POLITICS

Gay Marriage 'Has Made It Impossible For Tories To Win 2015 Election' Says Letter From Grassroots Chairman Bob Woollard

19/05/2013 13:13 BST | Updated 19/05/2013 13:43 BST
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British Prime Minister David Cameron leaves 10 Downing street in central London on April 24, 2013, to attend the weekly Prime Minister's Questions (PMQs) at the House of Commons. AFP PHOTO / BEN STANSALL (Photo credit should read BEN STANSALL/AFP/Getty Images)

Tory activists have attacked David Cameron's support for gay marriage, claiming it has made it impossible for the party to win the next general election.

In a letter to the Prime Minister, more than 30 present and former local party chairmen warned that Mr Cameron's backing for a change in the law had led to voters switching their support to Ukip.

They wrote that many of the lost supporters would not contemplate returning to the Conservative fold unless legislation for gay marriages was abandoned "or the party leadership changed".

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Cameron has been urged to strengthen traditional marriage 'for the sake of our children'

The Marriage (Same Sex Couples) Bill returns to the Commons tomorrow for two days of debate, with many Tory MPs expected to oppose it on a free vote.

The letter to Mr Cameron was organised by the Grassroots Conservative group, whose chairman Bob Woollard said: "The Prime Minister's bizarre drive to ram this legislation through Parliament, without any democratic mandate and without the support of party members has been a disaster and has driven thousands of voters to Ukip.

"The marriage-based family is at the heart of Conservatism. This dilution and unraveling of marriage has demotivated many ordinary loyal Conservative Party members and has undermined their years of hard work for something they believed in. It makes winning the next election virtually impossible.

"It is vital that the PM and those around him concentrate on the issues that matter to voters - cleaning up the economic mess left by the previous government, tackling immigration and sorting out the Europe question. For the sake of our children they should also strengthen conventional marriage."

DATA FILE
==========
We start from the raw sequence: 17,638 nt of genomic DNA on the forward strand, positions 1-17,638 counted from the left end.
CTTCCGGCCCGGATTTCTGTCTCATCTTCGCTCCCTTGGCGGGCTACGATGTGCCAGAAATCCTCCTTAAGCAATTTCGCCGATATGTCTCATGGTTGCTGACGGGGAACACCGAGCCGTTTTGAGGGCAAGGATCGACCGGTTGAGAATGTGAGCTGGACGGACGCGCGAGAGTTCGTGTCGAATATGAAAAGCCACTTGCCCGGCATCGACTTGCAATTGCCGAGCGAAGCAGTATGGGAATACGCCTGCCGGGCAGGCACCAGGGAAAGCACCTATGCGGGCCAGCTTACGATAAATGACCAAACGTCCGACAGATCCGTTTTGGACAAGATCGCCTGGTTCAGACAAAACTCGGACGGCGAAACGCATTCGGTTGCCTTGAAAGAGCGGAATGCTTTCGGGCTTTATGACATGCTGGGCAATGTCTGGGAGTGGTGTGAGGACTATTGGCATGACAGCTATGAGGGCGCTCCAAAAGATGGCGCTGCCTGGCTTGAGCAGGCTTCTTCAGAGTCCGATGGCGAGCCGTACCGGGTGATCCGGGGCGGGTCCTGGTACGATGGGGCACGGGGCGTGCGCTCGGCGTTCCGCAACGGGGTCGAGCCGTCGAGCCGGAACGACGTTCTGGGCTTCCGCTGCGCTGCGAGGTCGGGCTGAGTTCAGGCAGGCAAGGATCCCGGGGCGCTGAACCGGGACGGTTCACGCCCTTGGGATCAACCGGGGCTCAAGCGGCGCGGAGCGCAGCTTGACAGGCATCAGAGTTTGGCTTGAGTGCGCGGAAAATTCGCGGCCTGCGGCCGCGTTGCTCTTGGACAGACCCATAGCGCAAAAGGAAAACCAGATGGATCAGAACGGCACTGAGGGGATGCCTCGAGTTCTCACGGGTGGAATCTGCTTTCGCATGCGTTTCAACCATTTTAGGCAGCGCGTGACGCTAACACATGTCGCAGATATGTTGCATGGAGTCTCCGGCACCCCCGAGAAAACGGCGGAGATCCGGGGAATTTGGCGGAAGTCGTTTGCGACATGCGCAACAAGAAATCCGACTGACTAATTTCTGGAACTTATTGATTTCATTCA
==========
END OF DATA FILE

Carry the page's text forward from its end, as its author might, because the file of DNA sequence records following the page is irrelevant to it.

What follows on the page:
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Cameron has been accused of not listening to grassroots opinion

The letter says Mr Cameron's "refusal to listen to reason and grassroots opinion is causing many previously loyal Conservatives to leave the party; some are lost forever and many will not contemplate re-joining unless the Bill is abandoned or the party leadership changed".

It claims the legislation for same-sex unions had also undermined work to win support in ethnic minority groups "who cannot comprehend how a Conservative Prime Minister can be promoting a Bill that will redefine marriage in a way which is contrary to their religious and cultural beliefs and practices".

Hundreds of Muslim leaders have also attacked the gay marriage plans in an open letter to Mr Cameron, Labour leader Ed Miliband and Liberal Democrat leader Nick Clegg, the Deputy Prime Minister.

More than 500 community leaders and imams signed the letter which stated "marriage is a sacred contract between a man and a woman that cannot be redefined".

They wrote: "We believe that marriage between a man and a woman is the cornerstone of family life, the only institution within which to raise children.

"We are concerned that this radical change to the institution of marriage will impact what is taught in schools. Muslim teachers will be forced into the contradictory position of holding private beliefs, whilst teaching a new legal definition of marriage.

"Muslim parents will be robbed of their right to raise their children according to their beliefs, as gay relationships are taught as something normal to their primary-aged children."

Health Secretary Jeremy Hunt told BBC1's Andrew Marr Show he backed gay marriage, including in churches that were willing to conduct the ceremonies, but recognised it was a "difficult issue" for many people.

He said: "I personally support it, I support it because I believe in the institution of marriage and I think we should be encouraging people to make a lifelong commitment to each other. I think society is stronger if you do that.

"In my own case I got married in a church and not a register office because I happened to want to make my marriage vows in front of God.

"I think if gay people want to do that and if the church is willing to conduct that ceremony we shouldn't stand in their way."

He added: "It's one of those issues of conscience that is not really about party, I think there are people of all parties that find this a very difficult issue. But I think it is one we are right to surface and to have a proper debate about."

Tory former minister Nick Herbert said the move to support gay marriages reflected a change in society and would not do any harm.

He told Sky News' Murnaghan programme: "This isn't a Bill that will harm anyone, nobody has to enter a gay marriage, no church will be forced to conduct a gay marriage because the protections are there, the Church of England has said it's happy with the protections that have been given, they don't have to do it.

"So actually what harm is being done by this Bill? None. For those that are concerned about their own belief, they are entitled to their own belief but actually for the majority this is something that people are saying does reflect change in society."

Tory vice-chairman Bob Neill acknowledged there were "different views" within the Conservative Party on the issue but there was "respect" on both sides.

On the same programme shadow home secretary Yvette Cooper warned: "I think it's a real problem if this gets lost in the vortex of the Tory infighting that we've had over the last couple of weeks when actually it's a really positive Bill that we should all want to celebrate."